Charles Towneley in the Park St. Gallery  

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Train wreck at Montparnasse (October 22, 1895) by Studio Lévy and Sons.
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Train wreck at Montparnasse (October 22, 1895) by Studio Lévy and Sons.

Charles Towneley in the Park St. Gallery is a conversation piece painting by German artist Johann Zoffany depicting Charles Towneley (1733–1810), his friends and his art collection.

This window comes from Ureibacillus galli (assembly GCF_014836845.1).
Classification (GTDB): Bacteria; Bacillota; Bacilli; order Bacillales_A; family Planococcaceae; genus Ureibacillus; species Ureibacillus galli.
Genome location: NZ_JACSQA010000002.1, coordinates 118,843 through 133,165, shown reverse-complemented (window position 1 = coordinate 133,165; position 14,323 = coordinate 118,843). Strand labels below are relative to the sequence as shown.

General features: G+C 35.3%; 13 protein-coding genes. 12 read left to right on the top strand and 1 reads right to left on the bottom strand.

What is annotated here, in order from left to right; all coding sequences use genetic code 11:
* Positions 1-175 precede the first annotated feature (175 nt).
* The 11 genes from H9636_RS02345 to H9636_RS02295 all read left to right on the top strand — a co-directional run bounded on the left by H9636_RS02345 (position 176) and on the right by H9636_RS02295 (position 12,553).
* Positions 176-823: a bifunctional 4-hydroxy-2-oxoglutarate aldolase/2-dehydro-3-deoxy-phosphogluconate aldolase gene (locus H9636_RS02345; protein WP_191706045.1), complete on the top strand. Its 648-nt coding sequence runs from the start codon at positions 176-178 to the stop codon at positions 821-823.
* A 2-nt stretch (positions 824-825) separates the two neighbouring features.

He is surrounded by an imaginary arrangement of his sculptures. Engaged in discussion with him are three fellow connoisseurs, the palaeographer Charles Astle, Hon. Charles Francis Greville, F.R.S., and Pierre-François Hugues D'Hancarville. Prominent in front are Townley's Roman marble of the Discobolos, the Nymph with a Shell, of which the most famous variant was also in the Borghese collection and a Faun of the Barberini type. On a pedestal in front of the fireplace, the Boys Fighting from the Barberini collection had been Towneley's first major purchase, in 1768: Winckelmann had identified it as a lost original by Polyclitus. In point of fact, Towneley's only Greek original appears to have been the grave relief on the left wall above the Bust of a Maenad posed on a wall bracket. The so-called Bust of Clytie perches on the small writing-table, in Zoffany's assembly of the Townley marbles: it was extensively reproduced in marble, plaster, and the white bisque porcelain called parian ware for its supposed resemblance to Parian marble. Goethe owned two casts of this. The Townley Venus on a Roman well-head that serves as drum pedestal had been discovered by Gavin Hamilton at Ostia and quietly shipped out of the Papal States as two fragmentary pieces The marble "Towneley Vase", also furtively exported, stands on the bookcase at the rear: it was excavated about 1774 by Gavin Hamilton at Monte Cagnolo.



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